Why You Need a Healthcare Buddy

Danger Everywhere

Using our healthcare system can be dangerous to your health. Of late,  the media has been filled with reports of life-threatening superbug infections caused by an invasive scope used to assess gastrointestinal health. It took the Federal Drug Administration (FDA) 3 years to discover that Olympus, the maker of the scope causing infections at UCLA’s Ronald Reagan Medical Center, was responsible because the manufacturer had not reported that information to the FDA. Olympus endoscopes, which account for 85% of this specialty market in the U.S., have been shown be the cause of six of the nine recent superbug outbreaks, including the one at UCLA, where three patients died and many others were sickened. More  recently, the FDA has turned its attention to bronchoscopes, another commonly used diagnostic tool, which is causing the same type of problems.

The Institute of Medicine (IOM), a nonprofit organization that provides health policy advice under a congressional charter, first noted in 1999 that as many as 98,000 people die each year in hospitals as a result of preventable errors. In 2011, Joel Graedon, MS, and Teresa Graedon, PhD, of The People’s Pharmacy, estimated the number of treatment-attributable deaths, including those in hospitals, nursing homes and outpatient settings to be nearly 789,000 annually. In addition to deaths, there are most likely millions more patients who are at risk of being medically harmed in one way or another.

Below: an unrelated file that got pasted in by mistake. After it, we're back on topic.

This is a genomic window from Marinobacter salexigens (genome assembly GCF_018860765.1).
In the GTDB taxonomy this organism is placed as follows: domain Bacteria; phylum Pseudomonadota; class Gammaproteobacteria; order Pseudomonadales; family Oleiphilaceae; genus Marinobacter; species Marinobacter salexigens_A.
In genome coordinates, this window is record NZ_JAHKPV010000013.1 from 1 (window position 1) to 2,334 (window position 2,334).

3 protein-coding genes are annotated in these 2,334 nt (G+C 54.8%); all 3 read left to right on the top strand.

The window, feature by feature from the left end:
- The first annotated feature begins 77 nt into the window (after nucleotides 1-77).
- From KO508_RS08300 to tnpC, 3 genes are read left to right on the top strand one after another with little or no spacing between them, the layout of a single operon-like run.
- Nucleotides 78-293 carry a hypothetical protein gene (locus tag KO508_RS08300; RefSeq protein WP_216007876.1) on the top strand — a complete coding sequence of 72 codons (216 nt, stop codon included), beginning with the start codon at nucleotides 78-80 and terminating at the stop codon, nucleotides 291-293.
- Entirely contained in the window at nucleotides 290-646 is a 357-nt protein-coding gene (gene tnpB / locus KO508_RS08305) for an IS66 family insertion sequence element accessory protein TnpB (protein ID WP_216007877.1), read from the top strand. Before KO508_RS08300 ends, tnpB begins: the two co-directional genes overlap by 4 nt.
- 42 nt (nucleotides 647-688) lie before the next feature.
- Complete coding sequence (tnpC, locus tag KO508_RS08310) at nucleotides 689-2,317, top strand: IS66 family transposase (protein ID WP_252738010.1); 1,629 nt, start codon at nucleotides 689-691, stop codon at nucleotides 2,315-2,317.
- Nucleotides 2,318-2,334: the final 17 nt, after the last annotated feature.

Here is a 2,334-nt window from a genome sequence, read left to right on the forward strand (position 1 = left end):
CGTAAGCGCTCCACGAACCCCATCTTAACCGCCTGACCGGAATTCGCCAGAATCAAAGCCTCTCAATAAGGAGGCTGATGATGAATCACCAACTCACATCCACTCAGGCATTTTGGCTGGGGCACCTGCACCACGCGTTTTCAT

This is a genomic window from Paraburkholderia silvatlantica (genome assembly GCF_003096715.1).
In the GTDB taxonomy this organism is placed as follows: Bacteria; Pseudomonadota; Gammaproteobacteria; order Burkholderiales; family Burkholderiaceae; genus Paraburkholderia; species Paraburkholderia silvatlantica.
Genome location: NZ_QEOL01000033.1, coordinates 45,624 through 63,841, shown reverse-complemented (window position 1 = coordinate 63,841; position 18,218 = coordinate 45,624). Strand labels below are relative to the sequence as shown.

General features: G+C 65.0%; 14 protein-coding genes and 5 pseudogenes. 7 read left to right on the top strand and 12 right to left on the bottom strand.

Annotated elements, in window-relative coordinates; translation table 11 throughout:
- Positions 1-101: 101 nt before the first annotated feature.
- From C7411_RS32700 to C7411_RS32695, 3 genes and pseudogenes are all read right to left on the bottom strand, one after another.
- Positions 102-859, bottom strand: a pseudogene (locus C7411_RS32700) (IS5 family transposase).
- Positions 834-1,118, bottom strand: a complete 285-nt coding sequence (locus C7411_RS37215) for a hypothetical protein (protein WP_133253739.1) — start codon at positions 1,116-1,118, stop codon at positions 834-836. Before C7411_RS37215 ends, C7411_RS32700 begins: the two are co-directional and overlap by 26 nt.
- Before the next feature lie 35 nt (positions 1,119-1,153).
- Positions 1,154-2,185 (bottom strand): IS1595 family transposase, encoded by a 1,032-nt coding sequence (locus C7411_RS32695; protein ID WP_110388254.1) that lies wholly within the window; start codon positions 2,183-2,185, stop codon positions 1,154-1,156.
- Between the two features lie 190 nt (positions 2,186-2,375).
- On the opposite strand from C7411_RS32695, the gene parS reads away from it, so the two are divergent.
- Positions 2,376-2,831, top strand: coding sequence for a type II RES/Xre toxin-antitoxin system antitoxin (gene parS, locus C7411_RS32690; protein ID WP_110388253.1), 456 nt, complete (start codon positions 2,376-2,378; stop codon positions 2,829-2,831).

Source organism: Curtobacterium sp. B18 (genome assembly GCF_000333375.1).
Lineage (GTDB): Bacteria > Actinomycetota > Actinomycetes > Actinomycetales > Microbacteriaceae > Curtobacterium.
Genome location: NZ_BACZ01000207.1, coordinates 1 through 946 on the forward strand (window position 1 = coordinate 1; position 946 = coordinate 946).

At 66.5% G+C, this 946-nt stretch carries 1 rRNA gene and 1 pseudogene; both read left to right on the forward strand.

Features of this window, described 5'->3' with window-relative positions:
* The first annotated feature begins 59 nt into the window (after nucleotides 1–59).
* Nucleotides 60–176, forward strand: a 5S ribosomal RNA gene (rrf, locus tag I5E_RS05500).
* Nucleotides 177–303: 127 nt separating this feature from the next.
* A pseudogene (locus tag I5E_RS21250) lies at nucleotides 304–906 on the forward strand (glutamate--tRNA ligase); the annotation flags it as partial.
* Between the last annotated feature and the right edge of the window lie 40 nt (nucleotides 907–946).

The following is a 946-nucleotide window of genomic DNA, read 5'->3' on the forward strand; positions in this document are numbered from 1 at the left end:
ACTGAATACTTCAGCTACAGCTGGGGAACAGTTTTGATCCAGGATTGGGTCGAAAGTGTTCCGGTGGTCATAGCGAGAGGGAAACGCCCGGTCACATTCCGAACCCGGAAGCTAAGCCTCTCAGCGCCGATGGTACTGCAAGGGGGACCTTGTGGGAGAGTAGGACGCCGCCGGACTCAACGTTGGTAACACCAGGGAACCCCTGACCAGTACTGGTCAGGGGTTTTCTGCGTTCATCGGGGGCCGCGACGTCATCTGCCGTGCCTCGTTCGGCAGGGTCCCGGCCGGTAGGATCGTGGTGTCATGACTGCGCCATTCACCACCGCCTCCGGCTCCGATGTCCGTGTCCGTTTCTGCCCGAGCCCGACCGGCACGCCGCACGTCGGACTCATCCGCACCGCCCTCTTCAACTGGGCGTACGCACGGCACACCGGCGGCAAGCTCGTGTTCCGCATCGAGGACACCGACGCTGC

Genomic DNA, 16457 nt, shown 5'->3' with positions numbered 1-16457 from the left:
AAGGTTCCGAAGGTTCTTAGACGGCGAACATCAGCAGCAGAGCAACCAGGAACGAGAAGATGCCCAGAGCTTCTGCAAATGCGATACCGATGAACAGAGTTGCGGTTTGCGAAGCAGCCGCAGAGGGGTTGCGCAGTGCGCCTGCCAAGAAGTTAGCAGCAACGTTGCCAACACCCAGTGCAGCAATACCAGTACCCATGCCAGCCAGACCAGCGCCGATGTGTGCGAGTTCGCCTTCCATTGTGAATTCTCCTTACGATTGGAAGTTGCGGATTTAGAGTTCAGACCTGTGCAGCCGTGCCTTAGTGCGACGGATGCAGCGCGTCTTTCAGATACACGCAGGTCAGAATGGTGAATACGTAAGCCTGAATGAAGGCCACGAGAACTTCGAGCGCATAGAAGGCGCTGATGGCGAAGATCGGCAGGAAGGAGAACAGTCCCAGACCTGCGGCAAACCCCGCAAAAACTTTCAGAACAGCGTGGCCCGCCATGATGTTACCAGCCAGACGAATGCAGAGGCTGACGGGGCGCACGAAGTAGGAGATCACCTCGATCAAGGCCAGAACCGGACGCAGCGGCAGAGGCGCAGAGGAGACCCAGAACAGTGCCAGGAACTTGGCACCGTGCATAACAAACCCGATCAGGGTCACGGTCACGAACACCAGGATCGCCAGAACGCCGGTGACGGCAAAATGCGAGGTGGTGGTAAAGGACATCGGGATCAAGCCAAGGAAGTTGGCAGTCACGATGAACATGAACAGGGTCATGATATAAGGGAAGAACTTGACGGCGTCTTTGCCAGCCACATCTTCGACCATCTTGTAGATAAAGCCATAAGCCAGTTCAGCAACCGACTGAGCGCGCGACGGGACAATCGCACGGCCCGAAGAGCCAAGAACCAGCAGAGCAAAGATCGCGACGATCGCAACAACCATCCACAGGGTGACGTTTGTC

If that were not enough, the number of preventable medication errors is alarming. The Graedons estimate that 1.5 million inpatient and 7.8 million outpatient medication errors are avoidable. This includes the nearly 350,000 deaths caused by reactions to prescribed drugs.

Don’t Travel Alone

Surviving a hospital stay and prescribed medications is no easy feat. Doing it alone can be daunting. That’s why it’s essential to have someone who can accompany you on the journey. The ideal time to get a healthcare buddy is when you are well. That person may not necessarily be your spouse or a family member. Even if they are local, they may be too emotionally involved with you to see things clearly. You need a person who is objective, calm, organized, sturdy and willing to do whatever it takes to help you through. Always take your healthcare buddy with you if there is even a slight possibility of a serious diagnosis, such as cancer. Fear can prevent you from hearing everything you need to know.

Plan Now, Not Later

Planning for a time when you are incapacitated or facing a terminal illness is difficult to do because most of us are uncomfortable with the idea of dying. What can help is thinking of the burden you will leave for your loved ones if you don’t have everything in order.

The most comprehensive approach is to engage an estate lawyer, who can prepare the complete range of planning documents, including an Advanced Healthcare Directive, a Power of Attorney, a Will and a Living Trust, if desired. There are also standard forms readily available online and low-cost firms that can assist you. All too often, someone gets extremely ill or sustains severe injuries in an accident, and the person closest is left scrambling to get the necessary documents in place. It’s far better to take care of these matters when you are well and have clarity of mind.

Learn more? Order Surviving the U.S. Health System: Insurance, Providers, Well Care, Sick Care at http://surviveushealthsystem.com/books-store/and peruse the blog archives.